Both Parties Find Ammo in Threat Summary Both Democrats and Republicans are finding political ammunition in the four pages of the National Intelligence Estimate summary on global terrorism that was released Tuesday. President Bush and his allies say it bolsters their argument that Iraq is central to fighting terrorism -- but Democrats argue that the report proves the Iraq war has been a massive blunder.
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Both Parties Find Ammo in Threat Summary

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Both Parties Find Ammo in Threat Summary

Both Parties Find Ammo in Threat Summary

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For more detail on what is in the document and how it's likely to play out politically, we're joined by NPR's Mary Louise Kelly. Welcome.

MARY LOUISE KELLY: Thank you, Melissa.

BLOCK: Mary Louise, we just heard in Don Gonyea's report there that the White House is saying that this intelligence estimate underscores, backs up what they've been saying all along. Democrats though are also saying that it proves their points about how it's time to change course in Iraq.

From your reading, from the people you've talked to, who's right here?

KELLY: I think it goes to that old saying that you can find a statistic to prove any argument. I think you can quote a sentence or two of this document and find that you can prove either of those points of view. So to that end, yes, we're hearing the president and his aides cite passages about Iraq. The judgment that Iraq has become a cause celebre for jihadists and that abandoning Iraq would hand those jihadists a victory.

The president's camp says that underscores what they have been saying all along, that Iraq is central to the war on terror and that the U.S. needs to stay the course.

Democrats read this differently. Democrats are citing that same line about Iraq become a cause celeb for jihadists and they say this bolsters our view that invading Iraq was a huge mistake, that the war in Iraq overall has made Americans less safe.

BLOCK: Can you find language in this NIE that would back up the view that the president has stated many times, which is that the U.S. is winning the war on terror and that Americans are in fact safer now than they were before?

KELLY: Well, I think we bear in mind that this report is written as a neutral intelligence assessment, so it's not designed to answer those questions neatly. But my reading overall, this paints a bleak picture. I think the single most important sentence, we may look back and view it as being, and I'll quote here, “we assess that the underlying factors fueling the spread of the movement outweigh its vulnerabilities.” In other words, the terrorist movement is likely to grow more quickly than the West's ability to counter it.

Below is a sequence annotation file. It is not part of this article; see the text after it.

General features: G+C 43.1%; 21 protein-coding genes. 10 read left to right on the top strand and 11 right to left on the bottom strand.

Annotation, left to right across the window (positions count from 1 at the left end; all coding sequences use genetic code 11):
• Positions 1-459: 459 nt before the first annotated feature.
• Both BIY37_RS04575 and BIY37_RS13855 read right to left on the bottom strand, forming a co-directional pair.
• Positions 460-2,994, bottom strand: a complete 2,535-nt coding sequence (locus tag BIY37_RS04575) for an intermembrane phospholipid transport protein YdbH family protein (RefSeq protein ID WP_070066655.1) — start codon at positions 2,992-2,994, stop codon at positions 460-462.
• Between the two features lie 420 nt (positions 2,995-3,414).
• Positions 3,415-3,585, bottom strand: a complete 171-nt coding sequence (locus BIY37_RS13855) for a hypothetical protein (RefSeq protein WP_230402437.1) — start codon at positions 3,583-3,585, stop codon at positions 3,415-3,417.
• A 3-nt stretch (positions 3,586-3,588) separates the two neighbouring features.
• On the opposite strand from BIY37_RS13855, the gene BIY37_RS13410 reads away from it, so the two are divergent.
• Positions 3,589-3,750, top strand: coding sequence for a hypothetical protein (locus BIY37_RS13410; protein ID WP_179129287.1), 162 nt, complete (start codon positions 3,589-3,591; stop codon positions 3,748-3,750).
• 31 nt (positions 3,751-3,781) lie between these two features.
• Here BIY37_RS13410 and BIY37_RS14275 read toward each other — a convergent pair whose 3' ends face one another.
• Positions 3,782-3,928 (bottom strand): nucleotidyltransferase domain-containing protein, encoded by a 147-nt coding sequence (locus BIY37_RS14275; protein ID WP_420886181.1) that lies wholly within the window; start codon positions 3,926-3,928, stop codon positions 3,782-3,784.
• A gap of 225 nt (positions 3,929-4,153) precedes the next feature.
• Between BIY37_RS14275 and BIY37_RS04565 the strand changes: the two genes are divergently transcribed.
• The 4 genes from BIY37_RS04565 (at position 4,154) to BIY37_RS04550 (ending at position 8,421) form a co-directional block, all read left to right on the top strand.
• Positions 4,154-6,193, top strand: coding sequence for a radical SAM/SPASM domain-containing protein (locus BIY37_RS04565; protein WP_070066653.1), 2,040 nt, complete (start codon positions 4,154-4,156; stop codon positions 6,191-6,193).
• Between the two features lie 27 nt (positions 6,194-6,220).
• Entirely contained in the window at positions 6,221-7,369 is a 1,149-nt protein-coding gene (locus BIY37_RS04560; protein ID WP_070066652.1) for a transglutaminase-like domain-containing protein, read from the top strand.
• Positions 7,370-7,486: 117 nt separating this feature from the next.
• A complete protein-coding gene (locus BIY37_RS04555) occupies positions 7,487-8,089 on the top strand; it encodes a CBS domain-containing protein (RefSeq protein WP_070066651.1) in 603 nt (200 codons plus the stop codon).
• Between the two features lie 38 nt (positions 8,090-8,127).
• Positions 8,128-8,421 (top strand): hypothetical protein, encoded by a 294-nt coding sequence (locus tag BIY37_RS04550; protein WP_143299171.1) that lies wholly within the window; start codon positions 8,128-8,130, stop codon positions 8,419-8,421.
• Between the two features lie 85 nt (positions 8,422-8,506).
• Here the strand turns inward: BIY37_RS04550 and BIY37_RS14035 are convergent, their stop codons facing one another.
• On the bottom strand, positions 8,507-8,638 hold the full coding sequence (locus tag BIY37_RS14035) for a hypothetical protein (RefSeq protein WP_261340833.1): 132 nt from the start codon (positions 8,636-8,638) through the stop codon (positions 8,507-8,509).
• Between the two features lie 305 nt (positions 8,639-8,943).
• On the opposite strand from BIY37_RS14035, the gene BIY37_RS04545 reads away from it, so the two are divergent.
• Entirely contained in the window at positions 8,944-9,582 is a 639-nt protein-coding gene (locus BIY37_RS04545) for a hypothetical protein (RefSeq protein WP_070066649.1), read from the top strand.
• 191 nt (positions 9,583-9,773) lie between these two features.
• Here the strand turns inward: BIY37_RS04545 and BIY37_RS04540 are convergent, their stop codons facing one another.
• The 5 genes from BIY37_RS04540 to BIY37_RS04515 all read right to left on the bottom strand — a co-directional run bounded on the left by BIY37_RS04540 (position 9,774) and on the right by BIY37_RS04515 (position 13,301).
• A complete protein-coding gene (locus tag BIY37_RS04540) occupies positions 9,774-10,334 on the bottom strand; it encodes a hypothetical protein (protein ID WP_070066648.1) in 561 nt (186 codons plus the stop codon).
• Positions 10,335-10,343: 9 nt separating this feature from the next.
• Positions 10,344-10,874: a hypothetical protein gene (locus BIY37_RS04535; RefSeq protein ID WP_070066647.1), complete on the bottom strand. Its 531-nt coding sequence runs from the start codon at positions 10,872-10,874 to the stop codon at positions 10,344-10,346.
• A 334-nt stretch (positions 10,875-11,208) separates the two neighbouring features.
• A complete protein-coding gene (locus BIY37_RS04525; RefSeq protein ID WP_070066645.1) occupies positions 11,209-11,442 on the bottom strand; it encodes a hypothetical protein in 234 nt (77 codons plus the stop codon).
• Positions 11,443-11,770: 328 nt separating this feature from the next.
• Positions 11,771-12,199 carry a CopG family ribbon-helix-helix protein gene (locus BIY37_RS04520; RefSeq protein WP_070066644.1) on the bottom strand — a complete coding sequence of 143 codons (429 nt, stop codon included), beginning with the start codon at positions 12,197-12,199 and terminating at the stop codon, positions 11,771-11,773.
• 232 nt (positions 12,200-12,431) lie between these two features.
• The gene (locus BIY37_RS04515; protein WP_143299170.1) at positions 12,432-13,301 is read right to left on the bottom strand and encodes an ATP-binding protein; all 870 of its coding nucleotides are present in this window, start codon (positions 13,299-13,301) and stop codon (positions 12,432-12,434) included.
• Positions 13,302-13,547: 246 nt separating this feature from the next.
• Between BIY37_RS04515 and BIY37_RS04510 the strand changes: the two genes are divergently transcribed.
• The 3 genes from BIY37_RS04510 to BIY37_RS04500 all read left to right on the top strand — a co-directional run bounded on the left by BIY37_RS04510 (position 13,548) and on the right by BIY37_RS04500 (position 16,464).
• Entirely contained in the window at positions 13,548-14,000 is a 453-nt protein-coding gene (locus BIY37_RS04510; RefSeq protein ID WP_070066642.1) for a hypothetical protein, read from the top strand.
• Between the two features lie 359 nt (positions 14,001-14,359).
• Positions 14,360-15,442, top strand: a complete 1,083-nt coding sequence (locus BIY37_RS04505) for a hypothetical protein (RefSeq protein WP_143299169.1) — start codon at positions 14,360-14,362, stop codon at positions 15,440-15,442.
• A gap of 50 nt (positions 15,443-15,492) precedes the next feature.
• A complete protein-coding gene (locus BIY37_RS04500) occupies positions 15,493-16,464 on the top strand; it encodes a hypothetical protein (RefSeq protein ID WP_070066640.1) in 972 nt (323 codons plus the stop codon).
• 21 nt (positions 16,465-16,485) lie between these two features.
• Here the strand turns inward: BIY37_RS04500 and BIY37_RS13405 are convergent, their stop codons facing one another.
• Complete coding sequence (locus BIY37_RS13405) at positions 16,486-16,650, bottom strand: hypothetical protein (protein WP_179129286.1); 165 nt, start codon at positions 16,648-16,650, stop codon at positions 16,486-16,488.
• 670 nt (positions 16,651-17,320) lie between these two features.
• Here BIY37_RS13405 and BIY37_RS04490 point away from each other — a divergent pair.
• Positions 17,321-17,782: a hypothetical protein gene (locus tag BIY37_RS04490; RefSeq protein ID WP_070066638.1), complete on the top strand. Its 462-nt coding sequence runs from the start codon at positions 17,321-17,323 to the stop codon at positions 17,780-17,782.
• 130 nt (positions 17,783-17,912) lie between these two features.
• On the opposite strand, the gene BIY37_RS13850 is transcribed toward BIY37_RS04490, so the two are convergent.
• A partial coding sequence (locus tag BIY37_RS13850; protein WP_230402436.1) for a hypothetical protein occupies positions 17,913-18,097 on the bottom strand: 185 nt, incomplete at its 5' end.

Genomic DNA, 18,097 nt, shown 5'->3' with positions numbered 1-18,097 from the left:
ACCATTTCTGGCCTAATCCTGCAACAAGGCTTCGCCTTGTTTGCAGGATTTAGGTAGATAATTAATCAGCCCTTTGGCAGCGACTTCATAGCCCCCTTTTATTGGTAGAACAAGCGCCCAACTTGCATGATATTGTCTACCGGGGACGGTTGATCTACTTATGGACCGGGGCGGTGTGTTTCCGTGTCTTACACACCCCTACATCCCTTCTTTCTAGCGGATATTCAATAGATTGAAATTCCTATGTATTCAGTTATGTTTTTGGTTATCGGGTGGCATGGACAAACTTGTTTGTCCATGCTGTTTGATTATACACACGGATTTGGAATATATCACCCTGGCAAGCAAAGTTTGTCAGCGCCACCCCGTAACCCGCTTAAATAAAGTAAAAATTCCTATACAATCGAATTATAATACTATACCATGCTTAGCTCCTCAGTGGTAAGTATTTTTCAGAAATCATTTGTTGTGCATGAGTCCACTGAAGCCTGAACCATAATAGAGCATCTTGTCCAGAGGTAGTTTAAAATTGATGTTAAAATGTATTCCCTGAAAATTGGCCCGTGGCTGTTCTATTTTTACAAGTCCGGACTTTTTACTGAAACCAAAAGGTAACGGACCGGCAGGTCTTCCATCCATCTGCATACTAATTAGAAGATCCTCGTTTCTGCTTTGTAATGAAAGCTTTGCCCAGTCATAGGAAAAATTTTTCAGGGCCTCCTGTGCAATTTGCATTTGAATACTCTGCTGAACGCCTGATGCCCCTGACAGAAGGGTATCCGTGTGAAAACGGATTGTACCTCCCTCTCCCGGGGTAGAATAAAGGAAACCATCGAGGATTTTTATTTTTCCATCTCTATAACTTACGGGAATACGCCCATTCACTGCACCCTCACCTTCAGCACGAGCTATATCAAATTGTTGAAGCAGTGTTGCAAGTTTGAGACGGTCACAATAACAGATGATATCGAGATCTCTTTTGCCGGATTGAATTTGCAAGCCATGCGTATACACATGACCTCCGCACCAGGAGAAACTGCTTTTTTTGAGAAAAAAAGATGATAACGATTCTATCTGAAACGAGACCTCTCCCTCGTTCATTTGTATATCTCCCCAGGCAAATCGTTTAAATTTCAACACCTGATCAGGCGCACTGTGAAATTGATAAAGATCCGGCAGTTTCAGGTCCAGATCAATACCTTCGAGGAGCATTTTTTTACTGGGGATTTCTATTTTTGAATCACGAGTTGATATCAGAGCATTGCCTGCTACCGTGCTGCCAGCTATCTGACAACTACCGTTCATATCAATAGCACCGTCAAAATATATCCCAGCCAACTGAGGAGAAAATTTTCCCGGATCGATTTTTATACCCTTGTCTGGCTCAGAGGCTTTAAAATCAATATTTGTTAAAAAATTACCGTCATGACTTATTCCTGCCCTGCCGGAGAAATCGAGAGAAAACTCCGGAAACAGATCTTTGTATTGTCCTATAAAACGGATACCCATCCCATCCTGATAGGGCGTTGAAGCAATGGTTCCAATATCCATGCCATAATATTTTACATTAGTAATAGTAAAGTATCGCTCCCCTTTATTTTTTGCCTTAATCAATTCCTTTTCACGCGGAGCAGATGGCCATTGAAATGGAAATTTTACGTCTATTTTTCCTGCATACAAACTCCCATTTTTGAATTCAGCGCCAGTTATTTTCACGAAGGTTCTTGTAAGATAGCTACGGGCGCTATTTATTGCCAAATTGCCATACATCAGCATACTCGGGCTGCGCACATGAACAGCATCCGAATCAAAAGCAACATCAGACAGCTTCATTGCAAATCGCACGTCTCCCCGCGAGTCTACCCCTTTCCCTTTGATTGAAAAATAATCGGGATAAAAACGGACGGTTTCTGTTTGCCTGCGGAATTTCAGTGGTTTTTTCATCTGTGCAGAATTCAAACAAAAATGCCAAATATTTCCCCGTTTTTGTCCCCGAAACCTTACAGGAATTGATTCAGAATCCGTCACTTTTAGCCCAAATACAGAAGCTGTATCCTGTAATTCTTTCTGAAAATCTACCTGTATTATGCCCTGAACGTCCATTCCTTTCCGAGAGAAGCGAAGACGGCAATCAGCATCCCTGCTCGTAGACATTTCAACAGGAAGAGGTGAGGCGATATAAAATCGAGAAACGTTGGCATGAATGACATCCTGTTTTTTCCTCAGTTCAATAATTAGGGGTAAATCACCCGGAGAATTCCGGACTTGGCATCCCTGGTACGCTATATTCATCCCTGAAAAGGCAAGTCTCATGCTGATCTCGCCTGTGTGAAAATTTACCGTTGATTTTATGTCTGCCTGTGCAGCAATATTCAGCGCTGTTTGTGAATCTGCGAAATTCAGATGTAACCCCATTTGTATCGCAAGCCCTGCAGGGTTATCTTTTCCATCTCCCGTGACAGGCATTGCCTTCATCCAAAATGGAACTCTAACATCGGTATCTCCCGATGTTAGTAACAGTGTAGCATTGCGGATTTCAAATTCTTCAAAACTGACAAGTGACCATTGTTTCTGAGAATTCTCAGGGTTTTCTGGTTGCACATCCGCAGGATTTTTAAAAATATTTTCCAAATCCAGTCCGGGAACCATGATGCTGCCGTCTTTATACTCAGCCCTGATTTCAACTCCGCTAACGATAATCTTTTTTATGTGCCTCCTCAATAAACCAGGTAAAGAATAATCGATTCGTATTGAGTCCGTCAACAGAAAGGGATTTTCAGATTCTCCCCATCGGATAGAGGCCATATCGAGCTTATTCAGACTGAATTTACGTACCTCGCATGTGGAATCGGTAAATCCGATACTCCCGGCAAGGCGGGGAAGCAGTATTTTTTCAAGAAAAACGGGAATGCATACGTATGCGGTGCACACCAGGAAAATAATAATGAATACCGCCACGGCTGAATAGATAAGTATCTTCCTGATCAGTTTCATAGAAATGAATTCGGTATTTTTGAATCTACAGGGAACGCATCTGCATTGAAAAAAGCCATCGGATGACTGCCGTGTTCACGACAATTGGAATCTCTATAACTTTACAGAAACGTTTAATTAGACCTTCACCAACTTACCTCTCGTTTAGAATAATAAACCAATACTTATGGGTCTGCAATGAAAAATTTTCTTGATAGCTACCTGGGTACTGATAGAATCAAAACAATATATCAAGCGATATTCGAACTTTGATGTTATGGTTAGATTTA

You know, clearly there are some relatively positive points. The report cites counterterrorism efforts have, and I'll quote, “seriously damaged the leadership of al-Qaida and disrupted its operations.” But overall I think it would be hard to read this document and walk away thinking the U.S. is winning the war on terror.

BLOCK: There is, though, language in this document that would seem to support the president's argument that the U.S. should stay the course in Iraq, as the administration puts it. There's language that says if terrorists think they have won in Iraq that that would inspire more fighters to continue the struggle elsewhere.

KELLY: Right. And the White House has singled out that line that you just quoted. There's another passage later on that makes a similar point in a different way. It says, “should jihadists leaving Iraq perceive themselves and be perceived to have failed, we judge fewer fighters will be inspired to carry on the fight.” So again, yes. These are lines that the White House is arguing supports its position in terms of staying the course, that the original decision to invade Iraq was the correct one.

BLOCK: There's also speculation in this report on the impact of the killing or capture of certain terrorist leaders, Osama bin Laden, Abu Musab al-Zarqawi in New York and this report was done in April and since then, of course, Abu Musab al-Zarqawi was killed. Have the reports predictions come to pass since that killing?

KELLY: Yeah, it's a good point. The report actually writes about a specific scenario, the loss of key leaders in quick succession, and it judges that that would cause the broader movement to fracture and that the resulting splinter groups might for awhile at least pose a lesser threat to the U.S. We clearly haven't seen the exact scenario described there unfold, of course, of losing key leaders in rapid succession.

You know in terms of what we can say about the impact of Zarqawi's death, his group has continued to carry out vicious attacks. Most notably a few weeks ago we had the murder and mutilation of two U.S. soldiers south of Baghdad and Zarqawi's group claimed responsibility for that.

On the other hand, there are growing indications that some Iraqi tribal leaders may be fighting back and saying we won't support you. Overall in Iraq, we saw very high levels of violence this summer and fall, but that's not necessarily the work of Zarqawi's group.

BLOCK: NPR's Mary Louise Kelly. Thanks very much.

KELLY: You're welcome.

BLOCK: You can read the declassified findings of the National Intelligence Estimate report at our Web site,

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